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Commodities

Gold shines even brighter through darkening geopolitical clouds

Net long positions reach highest level since November

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  © Reuters

TOKYO/HONG KONG -- Investors continue to pour their money into the safe haven of gold, pushing net long positions of the precious metal to their highest level in five months.

Amid rising tensions over the nuclear issue on the Korean Peninsula, surprise missile strikes in Syria and the first round of the French presidential election, investors have felt little need to pull out their assets out of the precious metal. Instead, a series of events have led net long positions of gold to reach 200,677 contracts, or 624.2 tons, as of April 25, up 2.5% from a week before, according to the U.S. Commodity Futures Trading Commission. The position marks the highest level since early November last year.

Meanwhile tensions on the Korean Peninsula remain, as North Korea on Monday suggested that it would continue its nuclear weapons tests despite repeated warnings from U.S. President Donald Trump.

While some concerns are lingering, other political risks are looming too. The latest one is the tax reduction plan proposed by Trump last week. The proposal, which would cut corporate tax to 15% from 35%, is seen as unlikely to win support, and "investors are questioning its viability," said Koichiro Kamei, a financial and precious-metals analyst. "Uncertainty is spreading over the Trump administration's ability to deliver on its promises, and it is making investors reluctant to let go of gold."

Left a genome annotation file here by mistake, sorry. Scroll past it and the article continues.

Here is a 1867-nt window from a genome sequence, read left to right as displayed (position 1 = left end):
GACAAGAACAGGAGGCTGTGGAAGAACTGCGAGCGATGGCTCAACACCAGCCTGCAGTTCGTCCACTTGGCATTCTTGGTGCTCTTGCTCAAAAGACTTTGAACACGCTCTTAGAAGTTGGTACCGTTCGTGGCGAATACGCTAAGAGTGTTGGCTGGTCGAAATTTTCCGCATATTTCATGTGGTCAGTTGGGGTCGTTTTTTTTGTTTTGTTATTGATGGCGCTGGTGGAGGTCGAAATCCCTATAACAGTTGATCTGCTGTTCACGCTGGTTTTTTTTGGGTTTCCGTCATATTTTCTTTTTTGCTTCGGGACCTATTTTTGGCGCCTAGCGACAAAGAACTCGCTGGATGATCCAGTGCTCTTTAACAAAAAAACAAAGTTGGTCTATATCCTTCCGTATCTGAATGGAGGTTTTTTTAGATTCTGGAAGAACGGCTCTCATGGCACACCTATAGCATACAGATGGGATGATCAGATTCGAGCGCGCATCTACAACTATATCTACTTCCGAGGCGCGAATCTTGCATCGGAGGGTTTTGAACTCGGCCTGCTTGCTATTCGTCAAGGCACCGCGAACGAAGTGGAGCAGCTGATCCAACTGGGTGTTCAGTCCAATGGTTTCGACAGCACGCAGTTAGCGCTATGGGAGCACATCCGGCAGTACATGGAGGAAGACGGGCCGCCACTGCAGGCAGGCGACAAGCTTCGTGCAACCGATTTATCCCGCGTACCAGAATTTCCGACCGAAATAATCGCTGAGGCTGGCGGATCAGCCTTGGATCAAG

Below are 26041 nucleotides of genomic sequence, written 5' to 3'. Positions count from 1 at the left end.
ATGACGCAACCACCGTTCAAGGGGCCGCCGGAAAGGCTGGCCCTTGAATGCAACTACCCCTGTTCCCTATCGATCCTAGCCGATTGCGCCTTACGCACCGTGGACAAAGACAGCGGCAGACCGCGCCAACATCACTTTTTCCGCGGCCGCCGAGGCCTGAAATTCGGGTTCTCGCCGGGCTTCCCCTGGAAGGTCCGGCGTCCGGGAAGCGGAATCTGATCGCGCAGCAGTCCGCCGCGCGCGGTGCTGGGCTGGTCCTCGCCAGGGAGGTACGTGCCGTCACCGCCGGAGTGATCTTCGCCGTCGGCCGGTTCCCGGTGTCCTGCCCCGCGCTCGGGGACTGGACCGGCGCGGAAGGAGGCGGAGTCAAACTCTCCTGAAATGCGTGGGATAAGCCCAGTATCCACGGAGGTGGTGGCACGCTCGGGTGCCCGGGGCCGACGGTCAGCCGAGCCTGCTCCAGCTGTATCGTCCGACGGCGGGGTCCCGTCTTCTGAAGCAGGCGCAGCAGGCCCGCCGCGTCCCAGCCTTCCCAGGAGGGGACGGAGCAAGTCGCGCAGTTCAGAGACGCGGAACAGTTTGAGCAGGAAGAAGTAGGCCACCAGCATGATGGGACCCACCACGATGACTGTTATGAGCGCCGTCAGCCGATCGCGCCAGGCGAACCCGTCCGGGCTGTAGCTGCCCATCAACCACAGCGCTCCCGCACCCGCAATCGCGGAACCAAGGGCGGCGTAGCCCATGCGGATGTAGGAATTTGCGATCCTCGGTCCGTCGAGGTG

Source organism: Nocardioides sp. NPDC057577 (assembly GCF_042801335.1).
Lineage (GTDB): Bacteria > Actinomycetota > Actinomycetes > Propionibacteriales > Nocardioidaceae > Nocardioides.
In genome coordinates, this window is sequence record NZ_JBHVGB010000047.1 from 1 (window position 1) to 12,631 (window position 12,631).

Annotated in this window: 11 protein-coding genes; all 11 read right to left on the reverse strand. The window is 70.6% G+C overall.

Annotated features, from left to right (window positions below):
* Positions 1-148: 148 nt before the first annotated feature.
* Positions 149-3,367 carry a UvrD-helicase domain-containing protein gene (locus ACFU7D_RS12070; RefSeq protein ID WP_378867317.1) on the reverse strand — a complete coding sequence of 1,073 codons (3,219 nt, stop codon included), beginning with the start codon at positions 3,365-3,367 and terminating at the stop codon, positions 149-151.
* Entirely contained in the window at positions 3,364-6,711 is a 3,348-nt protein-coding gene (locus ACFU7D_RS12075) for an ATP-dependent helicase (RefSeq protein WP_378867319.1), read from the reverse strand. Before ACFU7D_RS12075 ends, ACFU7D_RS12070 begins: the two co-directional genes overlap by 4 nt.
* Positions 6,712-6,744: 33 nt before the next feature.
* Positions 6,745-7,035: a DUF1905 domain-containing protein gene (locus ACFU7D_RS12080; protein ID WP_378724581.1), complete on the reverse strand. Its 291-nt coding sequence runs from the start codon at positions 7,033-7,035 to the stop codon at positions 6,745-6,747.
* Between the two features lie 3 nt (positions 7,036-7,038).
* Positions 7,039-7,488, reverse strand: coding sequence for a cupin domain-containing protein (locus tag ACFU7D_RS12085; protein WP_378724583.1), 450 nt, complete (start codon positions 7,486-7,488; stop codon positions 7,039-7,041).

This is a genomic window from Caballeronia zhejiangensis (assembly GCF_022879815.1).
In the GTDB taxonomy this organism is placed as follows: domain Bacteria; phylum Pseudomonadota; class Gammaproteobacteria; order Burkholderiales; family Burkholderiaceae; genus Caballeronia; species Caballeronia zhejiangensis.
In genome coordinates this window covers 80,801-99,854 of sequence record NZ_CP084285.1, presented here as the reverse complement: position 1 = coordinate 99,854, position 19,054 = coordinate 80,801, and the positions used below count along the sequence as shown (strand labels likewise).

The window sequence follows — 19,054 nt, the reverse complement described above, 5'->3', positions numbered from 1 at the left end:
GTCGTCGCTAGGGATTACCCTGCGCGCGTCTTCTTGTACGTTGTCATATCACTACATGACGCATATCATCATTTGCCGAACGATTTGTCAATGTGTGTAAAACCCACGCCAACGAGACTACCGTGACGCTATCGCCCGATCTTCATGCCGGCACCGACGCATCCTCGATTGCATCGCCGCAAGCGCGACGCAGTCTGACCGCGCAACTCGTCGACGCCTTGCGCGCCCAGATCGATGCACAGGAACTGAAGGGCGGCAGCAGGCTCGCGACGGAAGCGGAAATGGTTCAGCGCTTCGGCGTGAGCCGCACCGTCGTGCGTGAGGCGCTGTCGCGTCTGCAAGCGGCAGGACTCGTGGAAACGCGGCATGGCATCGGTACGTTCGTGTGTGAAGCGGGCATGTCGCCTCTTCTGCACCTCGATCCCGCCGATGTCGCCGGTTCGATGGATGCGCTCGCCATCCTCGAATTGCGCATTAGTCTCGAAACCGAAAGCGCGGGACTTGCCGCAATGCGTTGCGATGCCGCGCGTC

Concerns over the upcoming presidential elections in Iran are also surging into the market. The election will take place this month at a time when Trump is toughening his stance toward Iran, and anti-American sentiment grows among the Iranian public. "Rising tensions between the U.S. and Iran over the nuclear issue are pushing gold demand up," said Satoru Yoshida, commodity analyst at Rakuten Securities Economic Research Institute.

It is not only geopolitical risks that worry investors. Market analyst Itsuo Toshima said that investors are paying close attention to the U.S. Federal Reserve's rate hike in the coming months. "Fund managers will likely switch to profit taking ahead of the anticipated Fed rate hike in June," he said. "This should push gold prices down at least temporarily to around $1,250 per troy ounce."

Benchmark New York gold futures in recent weeks have been standing firm. On Monday it marked $1,255.5 per troy ounce, more than 4% higher than the recent low seen in mid-March.

(Nikkei)

Nikkei staff writer Mariko Tai in Hong Kong contributed to this story.

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